Opening of an international surrealism exhibition at the Estonian National Museum

  • 2024-04-02

On 4 April, the Estonian National Museum will open the exhibition “Surrealism 100. Prague, Tartu and Other Stories…”, curated jointly by the Tartu Art Museum and the National Gallery Prague. Visitors can enjoy works by the most renowned Estonian and Czech surrealists from the 20th and 21st centuries. The exhibition is part of the main programme of European Capital of Culture Tartu 2024.

“Surrealism 100. Prague, Tartu and Other Stories…” is an exhibition where Czech and Estonian surrealism start a dialogue. At first this might seem like a surprising combination, but the two states share a complicated history under the influence of the Soviet Union in the 20th century. Like Estonian art and culture, the art of the Czechs and the rest of Central and Eastern Europe has been undeservedly left out of the scope of larger narratives.

“This year marks the 100th anniversary of the surrealist literary and artistic movement, which has offered over the century inspiration to many creators and compelling experiences to wider audiences,” says one of the curators, Joanna Hoffmann. “2024 is also the year when Tartu, the capital of surrealism in Estonia, is the European capital of culture. Therefore it is prudent to tie these two important events together and to celebrate them even more grandly,” Hoffmann adds.

Outside of Paris, Prague was the most important centre of surrealism in Europe during the 20th century: the artists communicated closely with their Parisian counterparts and a programmatic approach was used for surrealism. The most important authors of the surrealist movement in Prague were Toyen and Jindřich Štyrský from the first generation, Mikuláš Medek, Emila Medková, Josef Istler and Václav Tikal from the second, and Jan Švankmajer and Eva Švankmajerová from the third.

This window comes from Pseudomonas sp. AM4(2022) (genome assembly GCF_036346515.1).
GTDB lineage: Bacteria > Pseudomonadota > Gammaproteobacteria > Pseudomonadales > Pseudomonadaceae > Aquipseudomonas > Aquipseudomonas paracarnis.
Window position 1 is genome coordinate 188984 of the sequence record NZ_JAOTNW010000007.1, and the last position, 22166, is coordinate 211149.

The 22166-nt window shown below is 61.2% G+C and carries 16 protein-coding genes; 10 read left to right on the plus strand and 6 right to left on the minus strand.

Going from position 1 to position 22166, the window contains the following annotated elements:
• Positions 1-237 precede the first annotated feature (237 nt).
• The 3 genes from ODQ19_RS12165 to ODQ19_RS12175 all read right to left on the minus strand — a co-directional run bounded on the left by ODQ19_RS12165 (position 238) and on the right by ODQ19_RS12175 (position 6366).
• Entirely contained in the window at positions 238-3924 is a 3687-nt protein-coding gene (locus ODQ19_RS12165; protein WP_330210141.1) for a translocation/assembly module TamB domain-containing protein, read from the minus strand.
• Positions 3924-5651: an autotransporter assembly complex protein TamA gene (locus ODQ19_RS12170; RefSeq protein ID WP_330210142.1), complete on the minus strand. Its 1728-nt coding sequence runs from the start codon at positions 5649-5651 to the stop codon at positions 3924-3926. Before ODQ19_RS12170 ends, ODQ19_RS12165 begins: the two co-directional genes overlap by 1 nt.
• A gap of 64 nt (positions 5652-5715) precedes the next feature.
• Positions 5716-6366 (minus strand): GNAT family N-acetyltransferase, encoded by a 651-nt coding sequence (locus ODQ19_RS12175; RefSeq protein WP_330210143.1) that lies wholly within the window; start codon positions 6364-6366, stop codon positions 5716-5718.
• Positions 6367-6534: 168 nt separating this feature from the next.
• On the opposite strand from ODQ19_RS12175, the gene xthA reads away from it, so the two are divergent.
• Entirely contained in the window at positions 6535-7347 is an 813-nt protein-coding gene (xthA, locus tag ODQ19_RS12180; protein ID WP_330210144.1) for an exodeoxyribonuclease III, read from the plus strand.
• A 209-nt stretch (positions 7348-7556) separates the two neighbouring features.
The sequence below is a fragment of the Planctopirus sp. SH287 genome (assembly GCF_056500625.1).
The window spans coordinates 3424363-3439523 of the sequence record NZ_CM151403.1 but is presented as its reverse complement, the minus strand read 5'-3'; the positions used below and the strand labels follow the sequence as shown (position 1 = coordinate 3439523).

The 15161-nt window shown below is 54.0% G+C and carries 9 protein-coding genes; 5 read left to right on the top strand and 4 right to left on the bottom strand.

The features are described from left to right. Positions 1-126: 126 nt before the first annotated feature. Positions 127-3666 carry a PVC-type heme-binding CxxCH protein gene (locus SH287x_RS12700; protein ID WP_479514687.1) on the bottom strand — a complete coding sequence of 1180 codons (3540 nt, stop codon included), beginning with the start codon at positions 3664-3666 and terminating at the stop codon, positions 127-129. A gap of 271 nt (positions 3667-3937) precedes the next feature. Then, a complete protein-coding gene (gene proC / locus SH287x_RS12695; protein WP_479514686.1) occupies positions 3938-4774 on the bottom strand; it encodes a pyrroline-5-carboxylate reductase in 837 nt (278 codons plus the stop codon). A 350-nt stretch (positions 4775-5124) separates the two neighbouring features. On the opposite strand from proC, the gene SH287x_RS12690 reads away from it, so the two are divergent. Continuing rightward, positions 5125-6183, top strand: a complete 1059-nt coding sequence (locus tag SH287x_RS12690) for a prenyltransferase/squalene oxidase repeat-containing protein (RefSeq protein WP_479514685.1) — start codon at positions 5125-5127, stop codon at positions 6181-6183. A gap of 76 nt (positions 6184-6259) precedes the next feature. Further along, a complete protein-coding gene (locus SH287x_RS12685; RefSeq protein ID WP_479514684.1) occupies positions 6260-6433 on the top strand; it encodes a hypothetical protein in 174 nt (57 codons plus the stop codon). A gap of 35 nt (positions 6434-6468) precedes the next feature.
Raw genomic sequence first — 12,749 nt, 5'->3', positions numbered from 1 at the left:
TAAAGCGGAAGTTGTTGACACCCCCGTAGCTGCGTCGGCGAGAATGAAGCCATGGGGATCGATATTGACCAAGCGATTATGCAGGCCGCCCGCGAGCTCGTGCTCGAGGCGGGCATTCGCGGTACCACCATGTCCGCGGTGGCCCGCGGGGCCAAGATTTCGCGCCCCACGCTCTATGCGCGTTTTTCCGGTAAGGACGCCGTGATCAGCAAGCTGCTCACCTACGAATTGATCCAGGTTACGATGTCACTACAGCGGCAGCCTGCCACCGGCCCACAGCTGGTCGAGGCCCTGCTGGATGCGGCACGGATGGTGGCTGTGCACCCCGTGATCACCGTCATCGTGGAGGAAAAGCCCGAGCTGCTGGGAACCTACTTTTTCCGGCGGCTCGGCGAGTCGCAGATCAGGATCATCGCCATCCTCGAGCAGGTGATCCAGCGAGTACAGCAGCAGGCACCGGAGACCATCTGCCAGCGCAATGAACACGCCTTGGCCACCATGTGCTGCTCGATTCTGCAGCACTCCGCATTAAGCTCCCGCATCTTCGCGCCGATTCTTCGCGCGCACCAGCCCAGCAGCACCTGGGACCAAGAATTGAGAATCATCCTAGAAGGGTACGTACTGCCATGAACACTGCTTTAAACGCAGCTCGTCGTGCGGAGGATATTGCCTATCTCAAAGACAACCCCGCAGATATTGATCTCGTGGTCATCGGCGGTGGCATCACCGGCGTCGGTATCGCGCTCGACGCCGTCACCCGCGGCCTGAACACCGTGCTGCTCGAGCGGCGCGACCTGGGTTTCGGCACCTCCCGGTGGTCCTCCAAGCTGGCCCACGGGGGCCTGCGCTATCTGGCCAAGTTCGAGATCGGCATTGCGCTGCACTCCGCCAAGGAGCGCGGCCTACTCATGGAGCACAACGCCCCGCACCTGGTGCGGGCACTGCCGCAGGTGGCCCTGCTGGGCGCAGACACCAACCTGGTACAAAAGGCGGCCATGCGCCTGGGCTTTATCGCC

In Estonia, surrealism was approached in a less organised manner. Many artists, such as Eduard Wiiralt and Karin Luts, included surrealist motifs in their works, but they did not dedicate themselves to the movement. Ülo Sooster and certainly Ilmar Malin can be seen as the most consistent surrealist authors in Estonia. The latter was also one of the founders of the surrealist artists’ group PARA ’89. Fascinating examples of surrealism can also be found among the oeuvre of numerous Estonian artists of the 20th century and can be proudly presented to the public on the occasion of the 100th anniversary of this internationally renowned movement. Western Europe forcefully tells its own story, and it is time that we on this side of Europe do the same.

Besides works by Estonian and Czech artists, visitors can also enjoy a print by Salvador Dalí belonging to the Tartu Art Museum, as well as works by such authors associated with the surrealist movement as Luis Buñuel, Max Ernst, Man Ray and Giorgio de Chirico.

The exhibition is accompanied by a richly illustrated extensive catalogue introducing Estonian and Czech surrealism. The exhibition is part of the main programme of European Capital of Culture Tartu 2024.

Curator of Czech surrealism: Anna Pravdová, PhD (National Gallery Prague)

Curators of Estonian surrealism: Joanna Hoffmann (Tartu Art Museum) and Kristlyn Liier (Tartu Art Museum)

Graphic design: Valter Jakovski (Ruum 414)

Exhibition design: Neeme Külm and Kadri Villand (Valge Kuup)

Coordinator: Kristlyn Liier